Triglycerides of all types are broken down into their component parts inside the small intestine, and then re-assembled from parts and stuffed into large carrier packages, then passed into the lymph system and from there into the bloodstream. Those carrier packages are called lipoproteins, and they come in various sizes, and serve various roles as they move around in the blood. There are "high-density" lipoproteins and "low-density" lipoproteins, among others, and it's believed that the "low-density" ones encourage heart disease, while the "high-density" ones protect against it.
There is a fuzzy link between the balance of triglycerides you eat, and the balance of "high-density" versus "low-density" lipoprotein packages constructed to carry them around in your blood. It's not as simple as, "avoid fats", and it's not as simple as "avoid carbohydrates". There's also a large, mostly unknown, genetic component, so it's not as simple as "avoid saturated fats". But so far, the fickle finger of fate is pointing mostly at the "Mediterranean" meal as the smartest choice.
Now, if we all had access to those foods at reasonable prices, and we all ate just to stay alive, and not for pleasure or convenience, this would be life-changing information, wouldn't it?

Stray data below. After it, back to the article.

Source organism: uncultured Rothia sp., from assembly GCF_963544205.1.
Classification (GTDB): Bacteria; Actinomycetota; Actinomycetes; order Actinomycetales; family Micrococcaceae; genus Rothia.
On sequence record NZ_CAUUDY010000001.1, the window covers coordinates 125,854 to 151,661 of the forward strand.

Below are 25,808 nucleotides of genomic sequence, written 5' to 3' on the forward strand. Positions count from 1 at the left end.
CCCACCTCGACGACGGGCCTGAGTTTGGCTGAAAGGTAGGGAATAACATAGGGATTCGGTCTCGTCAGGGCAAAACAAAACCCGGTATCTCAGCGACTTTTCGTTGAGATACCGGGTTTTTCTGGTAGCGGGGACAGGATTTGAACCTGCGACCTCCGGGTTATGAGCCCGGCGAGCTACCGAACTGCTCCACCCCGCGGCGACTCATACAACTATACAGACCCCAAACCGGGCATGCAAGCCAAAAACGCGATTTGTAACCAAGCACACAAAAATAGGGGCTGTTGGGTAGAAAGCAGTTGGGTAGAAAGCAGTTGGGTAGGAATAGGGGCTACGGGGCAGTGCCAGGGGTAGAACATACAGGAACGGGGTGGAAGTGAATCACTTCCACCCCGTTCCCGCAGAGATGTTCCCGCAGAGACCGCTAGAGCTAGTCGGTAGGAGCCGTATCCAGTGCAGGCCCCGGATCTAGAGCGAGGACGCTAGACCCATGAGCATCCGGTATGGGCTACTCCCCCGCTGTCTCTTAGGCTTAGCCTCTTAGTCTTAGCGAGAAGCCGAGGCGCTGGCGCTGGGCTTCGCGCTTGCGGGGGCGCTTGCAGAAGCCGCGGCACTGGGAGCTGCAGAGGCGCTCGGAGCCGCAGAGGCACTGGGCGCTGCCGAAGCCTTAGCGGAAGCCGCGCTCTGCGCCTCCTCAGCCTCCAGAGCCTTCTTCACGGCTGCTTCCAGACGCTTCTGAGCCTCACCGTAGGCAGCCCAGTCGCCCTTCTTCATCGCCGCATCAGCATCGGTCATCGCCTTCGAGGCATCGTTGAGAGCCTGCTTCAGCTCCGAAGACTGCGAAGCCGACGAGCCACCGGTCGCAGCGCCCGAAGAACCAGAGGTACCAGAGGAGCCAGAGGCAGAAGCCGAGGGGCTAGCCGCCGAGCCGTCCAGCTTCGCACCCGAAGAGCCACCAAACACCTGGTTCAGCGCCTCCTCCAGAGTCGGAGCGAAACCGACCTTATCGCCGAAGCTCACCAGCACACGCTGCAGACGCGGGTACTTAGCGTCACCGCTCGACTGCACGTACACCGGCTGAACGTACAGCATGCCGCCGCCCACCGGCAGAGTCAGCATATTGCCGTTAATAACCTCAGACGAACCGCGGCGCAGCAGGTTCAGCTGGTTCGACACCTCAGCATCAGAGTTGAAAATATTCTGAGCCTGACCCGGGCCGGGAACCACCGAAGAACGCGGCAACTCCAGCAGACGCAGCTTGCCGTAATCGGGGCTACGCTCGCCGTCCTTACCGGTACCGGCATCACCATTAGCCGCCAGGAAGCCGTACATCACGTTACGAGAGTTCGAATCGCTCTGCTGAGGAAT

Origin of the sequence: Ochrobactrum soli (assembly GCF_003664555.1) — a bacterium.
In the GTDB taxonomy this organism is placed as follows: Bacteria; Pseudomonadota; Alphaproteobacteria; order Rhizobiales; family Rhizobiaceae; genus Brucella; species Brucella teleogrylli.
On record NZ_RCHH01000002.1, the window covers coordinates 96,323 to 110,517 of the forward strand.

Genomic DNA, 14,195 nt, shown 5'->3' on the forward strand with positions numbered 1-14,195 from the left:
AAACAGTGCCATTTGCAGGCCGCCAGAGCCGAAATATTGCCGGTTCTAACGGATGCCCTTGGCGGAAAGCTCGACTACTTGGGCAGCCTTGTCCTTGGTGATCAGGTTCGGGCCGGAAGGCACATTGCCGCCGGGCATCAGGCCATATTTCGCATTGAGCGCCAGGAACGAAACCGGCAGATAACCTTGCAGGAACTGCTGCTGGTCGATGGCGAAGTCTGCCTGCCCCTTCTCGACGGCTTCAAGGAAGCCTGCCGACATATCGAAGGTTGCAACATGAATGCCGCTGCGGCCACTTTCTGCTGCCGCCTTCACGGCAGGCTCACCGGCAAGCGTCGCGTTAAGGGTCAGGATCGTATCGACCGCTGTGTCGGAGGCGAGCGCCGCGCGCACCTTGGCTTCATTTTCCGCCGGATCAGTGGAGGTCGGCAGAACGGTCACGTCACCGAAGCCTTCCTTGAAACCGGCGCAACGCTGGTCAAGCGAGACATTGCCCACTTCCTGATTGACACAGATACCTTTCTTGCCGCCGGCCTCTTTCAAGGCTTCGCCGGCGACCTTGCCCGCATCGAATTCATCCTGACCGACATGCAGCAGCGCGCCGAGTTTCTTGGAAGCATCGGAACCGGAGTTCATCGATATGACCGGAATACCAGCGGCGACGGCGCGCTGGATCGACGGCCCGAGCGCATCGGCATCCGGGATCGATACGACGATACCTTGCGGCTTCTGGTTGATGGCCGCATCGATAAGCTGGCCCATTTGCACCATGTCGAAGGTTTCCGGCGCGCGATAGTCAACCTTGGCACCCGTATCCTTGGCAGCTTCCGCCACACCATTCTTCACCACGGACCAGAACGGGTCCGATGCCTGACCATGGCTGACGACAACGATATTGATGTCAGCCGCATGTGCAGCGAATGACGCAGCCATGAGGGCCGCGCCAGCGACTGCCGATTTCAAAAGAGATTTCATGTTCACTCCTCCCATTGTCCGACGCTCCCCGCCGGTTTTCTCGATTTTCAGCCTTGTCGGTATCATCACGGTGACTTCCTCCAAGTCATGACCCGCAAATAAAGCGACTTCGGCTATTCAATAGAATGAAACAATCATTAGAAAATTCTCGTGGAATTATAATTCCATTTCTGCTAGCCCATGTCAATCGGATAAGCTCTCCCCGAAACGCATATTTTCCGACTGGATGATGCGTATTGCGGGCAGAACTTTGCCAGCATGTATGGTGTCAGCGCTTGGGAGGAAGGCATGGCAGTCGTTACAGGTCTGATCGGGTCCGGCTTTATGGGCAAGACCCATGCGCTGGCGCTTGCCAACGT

Into this complicated mess, science marches on. At least the charts are pretty.
Meanwhile, the local hardware vendors are giving out candy!
Speaking of getting fat, here's a sobering bit of information. This is from an experiment done on mice, so take that as you will, but what it's basically saying is, if you gain a bunch of weight, your body chemistry changes on a permanent basis. Even if you work the weight off, and keep it off for years, your body will not behave in the old way ever again.
Look! SCIENCE! It means: Perfect hair, perfect makeup, perfect lighting, perfect skin, and a pouty deferential look ... oh and some protective glasses, because hey, this is serious.
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|Wednesday, July 1st, 2015|
12:44 am - Digesting Seveneves: Wherein I struggle with being an armchair geneticist.
Stephenson needs to listen to his editor more, or perhaps get a different one. At least that's the impression I get as a reader - it seems like the touch of an editor has been too light. But for all I know, this book started out twice as long as the version we eventually got - and if that's the case I don't even want to think about how frustrating that original version was. There were times I imagined him opening a PDF file of a physics textbook in his word processor, doing "select all" and "copy", then finding a chunk of dialogue in his draft and planting the cursor smack in the middle of that and hitting "paste".|